and the Creation of the Commons
Mary Watkins; With a Foreword by George Lipsitz and a Contribution by G. A. Bradshaw
A landmark book, published in 2019, that maps a radical model
not only for the “helping” professions but for the work of solidarity
This timely and pathbreaking volume maps a radical model of accompaniment, exploring its profound implications for solidarity. Psychosocial and ecological accompaniment is a mode of responsive assistance that combines psychosocial understanding with political and cultural action. Accompaniment—grounded in horizontality, interdependence, and potential mutuality—moves away from hierarchical and unidirectional helping-profession approaches that decontextualize suffering. Watkins envisions a powerful paradigm of mutual solidarity with profound implications for creating commons in the face of societal division and indifference to suffering.
Mary Watkins, a leading voice in liberation psychology, is co-author of Toward Psychologies of Liberation, Up Against the Wall: Re-Imagining the U.S.-Mexico Border, and Talking with Young Children about Adoption, and is author of Waking Dreams and Invisible Guests: The Development of Imaginal Dialogues. She is co-founder of the Community, Liberation, Indigenous, and Eco-Psychologies graduate specialization at Pacifica Graduate Institute.
Up Against the Wall (2014) As increasing global economic disparities, violence, and climate change provoke a rising tide of forced migration, many countries and local communities are responding by building walls—literal and metaphorical—between citizens and newcomers. Up Against the Wall: Re-imagining the U.S.-Mexico Border examines the temptation to construct such walls through a penetrating analysis of the U.S. wall at the U.S.-Mexico border, as well as investigating the walling out of Mexicans in local communities. Calling into question the building of a wall against a friendly neighboring nation, Up Against the Wall offers an analysis of the differences between borders and boundaries. This analysis opens the way to envisioning alternatives to the stark and policed divisions that are imposed by walls of all kinds.
Tracing the consequences of imperialism and colonization as citizens grapple with new migrant neighbors, the book paints compelling examples from key locales affected by the wall—Nogales, Arizona vs. Nogales, Sonora; Tijuana/San Diego; and the lower Rio Grande Valley of Texas. An extended case study of Santa Barbara describes the creation of an internal colony in the aftermath of the U.S. conquest of Mexican land, a history that is relevant to many U.S. cities and towns.Ranging from human rights issues in the wake of massive global migration to the role of national restorative shame in the United States for the treatment of Mexicans since 1848, the authors delve into the broad repercussions of the unjust and often tragic consequences of excluding others through walled structures along with the withholding of citizenship and full societal inclusion. Through the lens of a detailed examination of forced migration from Mexico to the United States, this transdisciplinary text, drawing on philosophy, psychology, and political theory, opens up multiple insights into how nations and communities can coexist with more justice and more compassion.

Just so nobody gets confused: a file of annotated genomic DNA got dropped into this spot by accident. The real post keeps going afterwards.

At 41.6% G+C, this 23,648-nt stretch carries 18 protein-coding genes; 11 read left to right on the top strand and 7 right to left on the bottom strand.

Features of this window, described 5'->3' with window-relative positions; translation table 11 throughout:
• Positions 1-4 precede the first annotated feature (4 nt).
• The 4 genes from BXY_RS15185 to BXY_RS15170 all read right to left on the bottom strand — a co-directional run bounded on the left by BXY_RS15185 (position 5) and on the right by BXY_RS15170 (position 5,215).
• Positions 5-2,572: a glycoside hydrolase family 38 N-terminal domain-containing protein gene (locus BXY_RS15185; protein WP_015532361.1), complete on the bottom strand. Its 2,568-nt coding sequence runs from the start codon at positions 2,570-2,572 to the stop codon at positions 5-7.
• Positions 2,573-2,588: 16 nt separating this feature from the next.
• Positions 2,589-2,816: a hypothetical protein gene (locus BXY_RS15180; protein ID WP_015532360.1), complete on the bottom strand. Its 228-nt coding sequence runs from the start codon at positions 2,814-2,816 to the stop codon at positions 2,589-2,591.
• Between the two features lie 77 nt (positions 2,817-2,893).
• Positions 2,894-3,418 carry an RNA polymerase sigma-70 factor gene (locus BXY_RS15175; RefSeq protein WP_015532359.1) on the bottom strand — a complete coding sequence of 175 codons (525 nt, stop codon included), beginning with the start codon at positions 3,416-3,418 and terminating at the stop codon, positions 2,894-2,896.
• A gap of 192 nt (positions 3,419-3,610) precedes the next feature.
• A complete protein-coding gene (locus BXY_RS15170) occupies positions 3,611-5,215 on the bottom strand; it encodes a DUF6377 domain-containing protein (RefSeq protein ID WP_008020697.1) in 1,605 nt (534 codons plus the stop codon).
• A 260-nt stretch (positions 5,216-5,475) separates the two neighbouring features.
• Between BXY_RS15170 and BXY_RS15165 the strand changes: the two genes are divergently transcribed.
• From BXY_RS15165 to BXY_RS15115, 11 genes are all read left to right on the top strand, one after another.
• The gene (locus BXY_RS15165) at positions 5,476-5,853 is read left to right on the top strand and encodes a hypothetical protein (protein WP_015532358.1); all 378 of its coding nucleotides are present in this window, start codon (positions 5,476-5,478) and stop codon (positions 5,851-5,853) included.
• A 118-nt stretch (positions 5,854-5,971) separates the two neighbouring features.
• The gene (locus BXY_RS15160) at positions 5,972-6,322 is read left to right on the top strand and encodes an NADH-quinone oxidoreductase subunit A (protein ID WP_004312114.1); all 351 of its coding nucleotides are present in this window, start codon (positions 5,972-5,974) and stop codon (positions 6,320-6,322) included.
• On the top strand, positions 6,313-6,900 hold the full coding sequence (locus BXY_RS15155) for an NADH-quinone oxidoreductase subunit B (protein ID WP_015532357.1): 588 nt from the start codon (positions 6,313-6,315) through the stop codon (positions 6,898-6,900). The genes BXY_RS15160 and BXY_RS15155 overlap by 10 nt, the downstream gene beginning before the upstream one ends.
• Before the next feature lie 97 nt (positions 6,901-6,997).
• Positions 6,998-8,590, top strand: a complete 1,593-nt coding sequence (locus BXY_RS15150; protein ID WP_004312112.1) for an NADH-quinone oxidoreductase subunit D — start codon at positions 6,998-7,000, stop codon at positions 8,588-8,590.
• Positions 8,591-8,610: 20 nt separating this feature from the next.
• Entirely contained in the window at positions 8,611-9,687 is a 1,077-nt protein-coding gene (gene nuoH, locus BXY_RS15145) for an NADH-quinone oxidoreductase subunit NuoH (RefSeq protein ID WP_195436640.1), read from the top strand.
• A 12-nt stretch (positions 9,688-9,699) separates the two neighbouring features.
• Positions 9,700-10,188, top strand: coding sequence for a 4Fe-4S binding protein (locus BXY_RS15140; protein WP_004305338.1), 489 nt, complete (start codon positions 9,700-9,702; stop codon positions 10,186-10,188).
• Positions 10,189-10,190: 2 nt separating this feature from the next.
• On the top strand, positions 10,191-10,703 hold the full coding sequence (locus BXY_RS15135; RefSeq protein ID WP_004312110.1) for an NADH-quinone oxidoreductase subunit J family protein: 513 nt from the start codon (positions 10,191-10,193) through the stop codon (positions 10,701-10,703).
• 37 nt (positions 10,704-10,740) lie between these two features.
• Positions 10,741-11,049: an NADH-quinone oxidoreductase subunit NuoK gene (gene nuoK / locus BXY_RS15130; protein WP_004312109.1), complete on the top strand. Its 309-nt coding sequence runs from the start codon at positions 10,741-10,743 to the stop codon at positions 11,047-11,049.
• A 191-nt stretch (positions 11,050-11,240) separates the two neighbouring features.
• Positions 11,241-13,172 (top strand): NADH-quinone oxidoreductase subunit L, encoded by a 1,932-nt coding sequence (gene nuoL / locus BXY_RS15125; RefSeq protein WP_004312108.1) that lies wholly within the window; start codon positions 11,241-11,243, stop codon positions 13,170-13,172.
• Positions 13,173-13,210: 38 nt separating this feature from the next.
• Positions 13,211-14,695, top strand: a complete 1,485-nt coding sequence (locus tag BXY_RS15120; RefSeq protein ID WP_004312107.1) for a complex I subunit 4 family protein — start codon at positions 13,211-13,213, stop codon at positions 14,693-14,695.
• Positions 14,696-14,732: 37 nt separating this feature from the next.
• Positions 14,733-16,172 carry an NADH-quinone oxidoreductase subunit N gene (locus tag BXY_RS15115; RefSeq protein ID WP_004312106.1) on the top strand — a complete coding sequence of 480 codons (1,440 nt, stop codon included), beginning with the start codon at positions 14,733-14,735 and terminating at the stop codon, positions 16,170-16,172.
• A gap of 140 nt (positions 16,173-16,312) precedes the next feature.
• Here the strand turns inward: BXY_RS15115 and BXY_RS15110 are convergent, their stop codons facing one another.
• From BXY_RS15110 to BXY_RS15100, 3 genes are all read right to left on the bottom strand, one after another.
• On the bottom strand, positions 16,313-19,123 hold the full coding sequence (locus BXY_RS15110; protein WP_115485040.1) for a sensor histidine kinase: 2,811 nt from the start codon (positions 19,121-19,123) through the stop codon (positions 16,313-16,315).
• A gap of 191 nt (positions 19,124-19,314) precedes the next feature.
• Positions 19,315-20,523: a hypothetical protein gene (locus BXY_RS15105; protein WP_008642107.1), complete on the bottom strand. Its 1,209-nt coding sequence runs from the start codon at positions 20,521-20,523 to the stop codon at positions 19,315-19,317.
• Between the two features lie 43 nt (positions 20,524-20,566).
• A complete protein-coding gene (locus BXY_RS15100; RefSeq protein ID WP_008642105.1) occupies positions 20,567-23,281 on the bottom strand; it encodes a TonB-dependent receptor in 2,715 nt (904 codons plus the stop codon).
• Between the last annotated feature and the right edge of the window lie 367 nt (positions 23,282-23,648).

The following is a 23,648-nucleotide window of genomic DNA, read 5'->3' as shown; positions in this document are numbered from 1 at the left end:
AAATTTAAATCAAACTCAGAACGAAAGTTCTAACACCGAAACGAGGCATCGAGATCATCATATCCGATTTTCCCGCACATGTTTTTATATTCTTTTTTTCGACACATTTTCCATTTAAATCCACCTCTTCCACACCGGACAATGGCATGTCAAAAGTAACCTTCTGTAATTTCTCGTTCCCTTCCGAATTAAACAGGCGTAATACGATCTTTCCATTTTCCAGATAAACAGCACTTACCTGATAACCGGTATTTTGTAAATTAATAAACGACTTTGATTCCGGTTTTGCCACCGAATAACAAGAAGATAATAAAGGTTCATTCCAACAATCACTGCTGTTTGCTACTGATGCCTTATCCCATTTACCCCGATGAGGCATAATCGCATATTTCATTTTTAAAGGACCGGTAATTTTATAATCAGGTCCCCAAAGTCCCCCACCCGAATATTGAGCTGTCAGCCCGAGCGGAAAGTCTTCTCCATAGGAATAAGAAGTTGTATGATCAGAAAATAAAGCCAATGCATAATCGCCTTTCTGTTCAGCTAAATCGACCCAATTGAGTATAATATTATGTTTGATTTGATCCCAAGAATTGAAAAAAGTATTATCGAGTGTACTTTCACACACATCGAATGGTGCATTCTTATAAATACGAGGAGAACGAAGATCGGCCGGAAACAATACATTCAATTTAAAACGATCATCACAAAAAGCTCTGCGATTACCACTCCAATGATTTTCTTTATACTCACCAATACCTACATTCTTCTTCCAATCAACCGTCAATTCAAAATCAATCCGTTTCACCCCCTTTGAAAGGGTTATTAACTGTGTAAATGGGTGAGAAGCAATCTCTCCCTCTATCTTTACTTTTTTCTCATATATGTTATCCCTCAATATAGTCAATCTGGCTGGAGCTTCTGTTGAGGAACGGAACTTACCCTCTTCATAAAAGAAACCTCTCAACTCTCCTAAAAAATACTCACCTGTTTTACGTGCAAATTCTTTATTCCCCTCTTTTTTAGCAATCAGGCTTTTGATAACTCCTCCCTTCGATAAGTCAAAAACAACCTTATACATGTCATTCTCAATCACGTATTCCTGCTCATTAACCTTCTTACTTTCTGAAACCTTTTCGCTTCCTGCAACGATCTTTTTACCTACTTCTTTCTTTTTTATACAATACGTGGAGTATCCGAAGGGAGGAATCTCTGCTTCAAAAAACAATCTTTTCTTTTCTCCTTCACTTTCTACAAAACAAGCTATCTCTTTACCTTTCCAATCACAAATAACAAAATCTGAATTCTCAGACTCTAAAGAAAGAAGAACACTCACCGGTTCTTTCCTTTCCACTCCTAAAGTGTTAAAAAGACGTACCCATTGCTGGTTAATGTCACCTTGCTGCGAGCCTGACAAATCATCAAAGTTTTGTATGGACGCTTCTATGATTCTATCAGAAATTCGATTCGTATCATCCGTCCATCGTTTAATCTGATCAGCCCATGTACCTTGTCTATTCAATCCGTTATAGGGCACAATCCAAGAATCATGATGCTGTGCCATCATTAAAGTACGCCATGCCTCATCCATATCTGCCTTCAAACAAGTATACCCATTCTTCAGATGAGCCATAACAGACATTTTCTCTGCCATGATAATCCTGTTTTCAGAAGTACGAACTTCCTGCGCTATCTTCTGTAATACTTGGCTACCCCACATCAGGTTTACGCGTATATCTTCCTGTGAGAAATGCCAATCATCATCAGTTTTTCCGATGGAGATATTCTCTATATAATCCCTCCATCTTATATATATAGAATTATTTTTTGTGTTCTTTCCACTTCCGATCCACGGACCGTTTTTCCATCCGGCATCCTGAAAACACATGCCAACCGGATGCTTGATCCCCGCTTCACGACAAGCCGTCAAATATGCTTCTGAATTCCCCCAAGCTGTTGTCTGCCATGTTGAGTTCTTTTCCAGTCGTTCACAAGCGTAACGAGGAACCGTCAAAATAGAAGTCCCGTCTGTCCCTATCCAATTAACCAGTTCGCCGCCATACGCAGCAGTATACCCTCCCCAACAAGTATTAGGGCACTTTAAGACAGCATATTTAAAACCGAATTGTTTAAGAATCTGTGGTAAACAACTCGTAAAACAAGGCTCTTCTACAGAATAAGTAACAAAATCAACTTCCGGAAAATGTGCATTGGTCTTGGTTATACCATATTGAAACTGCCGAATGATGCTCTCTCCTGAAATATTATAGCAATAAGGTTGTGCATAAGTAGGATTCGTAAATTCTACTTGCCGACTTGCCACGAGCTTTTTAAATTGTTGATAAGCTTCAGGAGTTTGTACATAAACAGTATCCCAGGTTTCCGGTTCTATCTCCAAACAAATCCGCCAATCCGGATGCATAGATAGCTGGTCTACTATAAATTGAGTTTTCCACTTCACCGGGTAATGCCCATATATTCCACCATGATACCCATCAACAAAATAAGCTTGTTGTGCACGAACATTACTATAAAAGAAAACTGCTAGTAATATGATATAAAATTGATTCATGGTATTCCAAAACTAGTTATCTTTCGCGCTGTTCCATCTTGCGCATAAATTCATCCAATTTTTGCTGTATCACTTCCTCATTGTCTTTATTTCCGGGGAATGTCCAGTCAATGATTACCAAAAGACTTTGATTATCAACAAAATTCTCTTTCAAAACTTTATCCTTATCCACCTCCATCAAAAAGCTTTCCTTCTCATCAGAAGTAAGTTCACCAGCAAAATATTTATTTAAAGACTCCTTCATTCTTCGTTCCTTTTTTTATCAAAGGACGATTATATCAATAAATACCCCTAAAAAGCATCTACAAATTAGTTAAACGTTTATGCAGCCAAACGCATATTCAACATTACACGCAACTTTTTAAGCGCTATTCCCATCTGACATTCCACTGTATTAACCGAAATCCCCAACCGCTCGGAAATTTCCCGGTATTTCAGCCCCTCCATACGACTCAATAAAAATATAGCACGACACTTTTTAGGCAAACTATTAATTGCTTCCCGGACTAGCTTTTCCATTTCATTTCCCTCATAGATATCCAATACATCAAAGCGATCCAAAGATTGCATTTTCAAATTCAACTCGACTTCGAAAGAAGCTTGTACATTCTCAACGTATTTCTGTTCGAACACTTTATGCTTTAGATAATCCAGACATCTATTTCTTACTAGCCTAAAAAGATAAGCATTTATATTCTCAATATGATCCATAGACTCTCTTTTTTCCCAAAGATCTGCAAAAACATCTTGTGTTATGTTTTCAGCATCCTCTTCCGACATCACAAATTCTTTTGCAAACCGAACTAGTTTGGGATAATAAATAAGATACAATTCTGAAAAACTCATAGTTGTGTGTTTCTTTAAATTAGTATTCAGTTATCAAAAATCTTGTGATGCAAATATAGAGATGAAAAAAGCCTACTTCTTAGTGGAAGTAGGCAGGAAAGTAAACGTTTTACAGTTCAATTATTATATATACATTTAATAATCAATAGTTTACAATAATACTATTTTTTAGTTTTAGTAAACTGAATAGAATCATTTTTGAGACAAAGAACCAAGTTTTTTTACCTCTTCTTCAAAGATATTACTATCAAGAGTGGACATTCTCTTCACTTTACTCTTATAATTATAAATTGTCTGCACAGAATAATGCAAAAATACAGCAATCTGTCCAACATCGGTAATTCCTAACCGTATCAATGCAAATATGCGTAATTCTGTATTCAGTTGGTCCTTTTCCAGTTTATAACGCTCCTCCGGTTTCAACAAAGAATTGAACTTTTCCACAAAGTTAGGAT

Chapter 5: The Creation of an Internal Colony
Santa Barbara, a City Divided Against Itself
Toward Psychologies Of Liberation “This landmark book takes us on an unforgettable journey across disciplines, countries, spiritualities, and techniques to teach us twenty-first century psychologies of liberation. Authors Watkins and Shulman transform the discipline of psychology, showing us its connections to all disciplines concerned with liberating the imagination. Across international fields of difference, these authors never give up the prize: social and psychic emancipation. In doing so, they define what “decoloniality” means for the twenty-first century.”
Chela Sandoval, Associate Professor of Liberation Philosophy; Chair, Department of Chicana and Chicano Studies, University of California, Santa Barbara
Spanish Edition: Hacia Psicologías de Liberación
Tr. Montserrat Chanivet Marabot
Traduzido por Camilo Francisco Ghorayeb, Lucas Vaz de Lima Mattos
e Braulio Eloi de Almeida Porto
Waking Dreams “What is the relevance of daydreams, active imagination, and inner voices to the practice of psychotherapy, education, and life? Historical, critical, and clinical, this book describes American and European approaches to the image.”
All Chapters Now Available in PDF format:
Bibliography (56 MB)
Invisible Guests: The Development of Imaginal Dialogues. “An eloquent critique of developmental and clinical psychologies and their insistence on listening to only one voice per person. Dr. Mary Watkins is the only person now writing on imagination who knows the field completely, thinks beautifully, and can teach just how to proceed with interior dialogues with imaginal personages.” James Hillman, Ph.D.
Talking With Young Children About Adoption. Review “Current wisdom holds that adoptive parents should talk with their child about adoption as early as possible. But no guidelines exist to prepare parents for the various ways their children might respond when these conversations take place. In this wise and sympathetic book, a clinical psychologist and a psychiatrist, both adoptive mothers, discuss how young children make sense of the fact that they are adopted, how it might appear in their play, and what worries they and their parents may have. Accounts by twenty adoptive parents of conversations about adoption with their children, from ages two to ten, graphically convey what the process of sharing about adoption is like.”